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  • Writer's pictureRomina Rosso

Joaquín Sorolla y Bastida the master of Ligh: La vuelta de la pesca (The Return from Fishing)

Updated: Apr 10, 2021

La vuelta de la pesca (The Return from Fishing) 1894, Musée d'Orsay, Paris
La vuelta de la pesca (The Return from Fishing) 1894, Musée d'Orsay, Paris

One of my favourite artists is Sorolla. I discovered him a lot of years ago through a beautiful exhibition advert, but last year I was so lucky to see his works in a stunning exhibition in the National Gallery in London Sorolla Spanish Master of Light.

In 1908 he was being described in London as “the World’s Greatest Living Painter” before Picasso and Dalì, but nowadays he is almost forgotten.

Sorolla, as a Valencian painter, consolidated a reputation for beach executed with an unparalleled virtuosity of brushstroke and an uncanny ability for capturing the effect of blazing Mediterranean sunlight.

Many of these pictures, often large canvases, were executed en plain air, as evidenced by the grains of sand embedded in their densely painted surfaces.

La vuelta de la pesca (The Return from Fishing) 1894 was painted for the annual Salon de la Société des Artistes Français in Paris, it received a second class medal.

After the shows closed it was bought by the French State for the Musée du Luxembourg for 6.000 francs, today it is in the Musée d’Orsay.

This epic picture is organised along a strong diagonal axis, principally formed from the boat, the sail and oxen, while the drover, and to a lesser extent the standing fisherman in the left foreground, provide contrasting verticals that act as a visual anchor to the whole.

The three men in and around the boat are partially cropped and add to the dynamism of the scene: one, in the back, pushes against the hull to stabilize the boat; another leans across the deck towards the bow; the third, masterfully obstructed by the sweeping curve of sail, energetically pushes on an oar.

La vuelta de la pesca (The Return from Fishing), detail
La vuelta de la pesca (The Return from Fishing), detail

In the foreground, a muscular figure strains under the weight of a wooden block with which he intends to chock the boat.

The angle of his body turning back leads us to the drover, seated in a key position in the composition, emphasised by his form being silhouetted against the uninterrupted blues of the sea and sky.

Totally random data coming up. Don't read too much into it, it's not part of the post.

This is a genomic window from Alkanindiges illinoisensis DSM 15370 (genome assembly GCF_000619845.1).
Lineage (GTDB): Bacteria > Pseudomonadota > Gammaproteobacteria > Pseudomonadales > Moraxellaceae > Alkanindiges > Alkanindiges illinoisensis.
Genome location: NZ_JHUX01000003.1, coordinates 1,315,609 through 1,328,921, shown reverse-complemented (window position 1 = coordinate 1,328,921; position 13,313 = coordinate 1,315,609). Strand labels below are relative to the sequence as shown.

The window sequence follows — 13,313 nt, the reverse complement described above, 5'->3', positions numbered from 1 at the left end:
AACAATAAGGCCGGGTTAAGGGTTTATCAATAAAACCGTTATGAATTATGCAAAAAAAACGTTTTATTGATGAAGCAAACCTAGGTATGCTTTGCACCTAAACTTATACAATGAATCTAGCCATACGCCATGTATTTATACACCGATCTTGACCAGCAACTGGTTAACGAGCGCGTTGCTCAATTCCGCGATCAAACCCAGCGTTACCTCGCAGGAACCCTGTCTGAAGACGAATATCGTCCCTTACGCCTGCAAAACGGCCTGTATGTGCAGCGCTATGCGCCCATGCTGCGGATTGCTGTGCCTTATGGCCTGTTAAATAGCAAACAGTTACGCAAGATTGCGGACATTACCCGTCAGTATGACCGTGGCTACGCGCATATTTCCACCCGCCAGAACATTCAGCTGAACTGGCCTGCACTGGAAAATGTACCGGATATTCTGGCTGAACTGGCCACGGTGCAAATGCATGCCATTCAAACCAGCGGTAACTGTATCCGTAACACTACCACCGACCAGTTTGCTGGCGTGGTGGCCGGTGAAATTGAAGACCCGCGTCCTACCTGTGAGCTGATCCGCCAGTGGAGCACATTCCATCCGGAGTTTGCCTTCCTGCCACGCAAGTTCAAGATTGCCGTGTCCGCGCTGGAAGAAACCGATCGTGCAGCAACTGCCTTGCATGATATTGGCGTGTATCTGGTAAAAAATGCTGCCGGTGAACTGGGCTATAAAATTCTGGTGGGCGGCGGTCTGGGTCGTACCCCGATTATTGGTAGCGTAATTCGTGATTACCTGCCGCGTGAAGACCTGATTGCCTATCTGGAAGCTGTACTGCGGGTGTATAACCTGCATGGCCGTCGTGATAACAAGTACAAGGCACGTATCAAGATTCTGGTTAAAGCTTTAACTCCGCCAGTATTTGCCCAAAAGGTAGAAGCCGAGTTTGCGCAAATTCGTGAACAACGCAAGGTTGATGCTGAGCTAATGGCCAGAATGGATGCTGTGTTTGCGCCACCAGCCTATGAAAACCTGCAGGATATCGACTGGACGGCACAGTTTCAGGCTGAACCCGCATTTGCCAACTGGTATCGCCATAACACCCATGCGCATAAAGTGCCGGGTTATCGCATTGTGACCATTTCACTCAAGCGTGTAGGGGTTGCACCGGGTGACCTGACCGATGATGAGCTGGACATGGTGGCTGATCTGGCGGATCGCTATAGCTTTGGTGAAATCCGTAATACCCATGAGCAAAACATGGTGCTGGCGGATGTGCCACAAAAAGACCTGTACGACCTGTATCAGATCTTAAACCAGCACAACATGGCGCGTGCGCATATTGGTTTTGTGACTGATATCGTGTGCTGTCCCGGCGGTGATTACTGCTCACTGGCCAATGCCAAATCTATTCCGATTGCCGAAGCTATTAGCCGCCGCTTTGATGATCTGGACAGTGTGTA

The huge sail, catching the rays of the sun in multiple ways and distorting the shadow of the mast, is built of a virtuosic variety of whites.

In the distance, the horizon merges with the sea, its surface saturated with glimmering sunlight, the sky covered by a thin haze characteristic of the hottest days of summer.

Only two distant sails help establish the limit between the sea and the sky.

Close to the foreground, the water is built up of an array of brushstrokes and colours: white, blue and green and turquoise.

Short dabs of bright greens, pinks, oranges, purples and reds animated the highlights and shadows throughout and announce Sorolla’s extreme technical prowess at depicting the fleeting effects of light.

As one of Sorolla’s biographers analysing the picture said: “one might almost say that it was his first Sorolla”.

You can almost smell the sea water, feel the light breeze and the hot Mediterranean sun.

This quiet naturalistic scene of the hard work of fishermen in a vibrant sea landscape in a large canvas was the first painting of this subject that Sorolla painted and gave him his national and international fame as the painter of Light.

La vuelta de la pesca (The Return from Fishing), detail
La vuelta de la pesca (The Return from Fishing), detail

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